With Mixed Martial Arts and the UFC gaining mainstream popularity, there are now more people than ever pursuing the sport as a career and asking how do you become a pro MMA and UFC fighter?
In general, becoming a pro MMA and UFC fighter takes mastering both striking and grappling fundamentals, gaining experience in professional competitions, and self-promotion through social media. You will also need to dedicate yourself to becoming an athlete, with smart training and good nutrition.
In this article you will get a 10 step guide which you can use as a road map to chasing your UFC dream.
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How to Become a UFC Fighter: 10 Step Guide
Mixed Martial Arts (MMA) has sky-rocketed in popularity into a global mainstream sport.
With this growth comes fame, money, and opportunity – for both MMA promotions, and their fighters.
The dream of becoming a professional Mixed Martial Artist, and signing a UFC contract is more popular now, and is also more of a viable career aspiration now more than ever.
Like any ambitious goal though, there is no set path or guarantee of success, but you can get there if you really want it.
Becoming a UFC fighter will take years of hard work, dedication, discipline, and sacrifice.
And the route into the UFC can look different for every fighter.
This is our 10 Step Guide to help you plan your route to success and to maybe one day signing a UFC contract.
1. Learn Striking Fundamentals
All fights start standing on the feet, and when the referee calls you forward into striking range with your opponent, you need to know how to strike.
In MMA today we see a whole host of different striking techniques being used effectively.
But most common are Boxing and Muay Thai (Kickboxing).
All fighters and their styles are different. Some will have a very Boxing heavy style, while others may have a more Kickboxing or even Karate or Taekwondo style.
The important thing though, is that you learn the basicstriking fundamentals first, including:
- Head movement
- And distance management
A Boxing gym or a Muay Thai (Kickboxing) gym are the perfect place for you to learn these basic skills and build a solid striking foundation.
As you improve and progress, you can begin to mix it up and implement new techniques from other martial arts.
For example, foot work from Karate or spinning kicks from Taekwondo.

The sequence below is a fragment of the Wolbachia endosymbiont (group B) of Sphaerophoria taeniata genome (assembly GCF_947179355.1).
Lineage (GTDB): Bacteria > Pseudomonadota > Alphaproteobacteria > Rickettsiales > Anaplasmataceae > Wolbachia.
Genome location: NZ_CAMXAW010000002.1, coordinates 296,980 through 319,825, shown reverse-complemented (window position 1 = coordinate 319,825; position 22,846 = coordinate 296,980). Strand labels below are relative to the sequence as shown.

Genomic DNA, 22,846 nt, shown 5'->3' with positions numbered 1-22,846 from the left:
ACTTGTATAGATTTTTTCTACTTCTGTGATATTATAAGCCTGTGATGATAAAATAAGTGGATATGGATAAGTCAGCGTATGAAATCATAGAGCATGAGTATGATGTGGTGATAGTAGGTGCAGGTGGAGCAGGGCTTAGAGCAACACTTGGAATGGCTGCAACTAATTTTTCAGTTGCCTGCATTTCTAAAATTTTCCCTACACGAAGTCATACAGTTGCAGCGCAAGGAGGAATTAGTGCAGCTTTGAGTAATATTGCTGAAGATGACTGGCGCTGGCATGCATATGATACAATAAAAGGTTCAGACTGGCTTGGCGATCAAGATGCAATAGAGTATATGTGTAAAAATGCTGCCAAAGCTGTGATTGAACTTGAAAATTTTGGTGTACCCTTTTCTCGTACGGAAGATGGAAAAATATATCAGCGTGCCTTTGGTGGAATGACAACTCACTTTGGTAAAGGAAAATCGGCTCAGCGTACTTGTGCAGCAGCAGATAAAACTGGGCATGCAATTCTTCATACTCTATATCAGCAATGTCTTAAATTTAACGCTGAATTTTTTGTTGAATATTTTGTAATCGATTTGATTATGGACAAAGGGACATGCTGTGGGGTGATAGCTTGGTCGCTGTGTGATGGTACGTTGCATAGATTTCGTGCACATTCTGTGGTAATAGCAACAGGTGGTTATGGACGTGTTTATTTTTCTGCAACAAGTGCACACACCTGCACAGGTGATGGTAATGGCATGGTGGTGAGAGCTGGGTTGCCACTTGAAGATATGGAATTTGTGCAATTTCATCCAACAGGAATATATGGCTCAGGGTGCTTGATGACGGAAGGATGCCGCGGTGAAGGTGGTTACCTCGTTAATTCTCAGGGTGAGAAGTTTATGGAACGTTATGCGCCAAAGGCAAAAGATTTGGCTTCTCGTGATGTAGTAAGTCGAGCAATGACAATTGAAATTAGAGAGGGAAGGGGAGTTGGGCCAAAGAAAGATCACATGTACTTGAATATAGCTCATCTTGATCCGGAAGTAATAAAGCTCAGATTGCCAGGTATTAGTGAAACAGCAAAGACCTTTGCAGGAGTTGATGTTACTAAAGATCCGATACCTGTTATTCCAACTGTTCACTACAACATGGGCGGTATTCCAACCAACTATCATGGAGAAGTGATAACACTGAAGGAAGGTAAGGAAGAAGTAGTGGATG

The benefit of adding other “flashier” techniques is that you will become a more entertaining fighter, meaning you’ll become more of a fan favourite later on.
But the fundamentals need to come first, because those are the things that work the best for both self-defense, and professional MMA fighting.
Not all martial arts are good for fighting. To learn what makes a martial art effective and why, check out our other article here.
Learn Muay Thai (Kickboxing) for Striking
If you can only learn one martial art for striking, then Muay Thai (Kickboxing) are your best option.
This is because you will learn punching and kicking techniques, which is essential for you to know in MMA.
Discover more about Muay Thai (Kickboxing) in our other articles here:
- Muay Thai Shin Guards: Do You Need Them? – Including the best Muay Thai shin guards you can buy.
2. Learn Grappling Fundamentals
What sets MMA apart from almost all other combat sports, is that the fight does not stop when you enter the clinch or go to the ground.
When you and your opponent get close enough to each other, and grab a hold of each other, the fight continues and the grappling starts.
The two most important forms of grappling you will need to learn are Brazilian Jiu-Jitsu and Wrestling.
Both of these styles will teach you how to grapple and control your opponent.
They will teach you some grappling fundamentals from both the standing position, and on the ground.
Plus, BJJ will teach you a whole host of submissions which are essential for a successful MMA career, including joint locks and chokes.
Learn BJJ for Grappling
If you can only learn one martial art for grappling, then BJJ is your best option.
This is because you will learn how to take your opponent down to the ground with throws and trips, plus how to control them on the ground, and finish with submissions.
However, you will also need to practice Wrestling too because it is such an important aspect of MMA.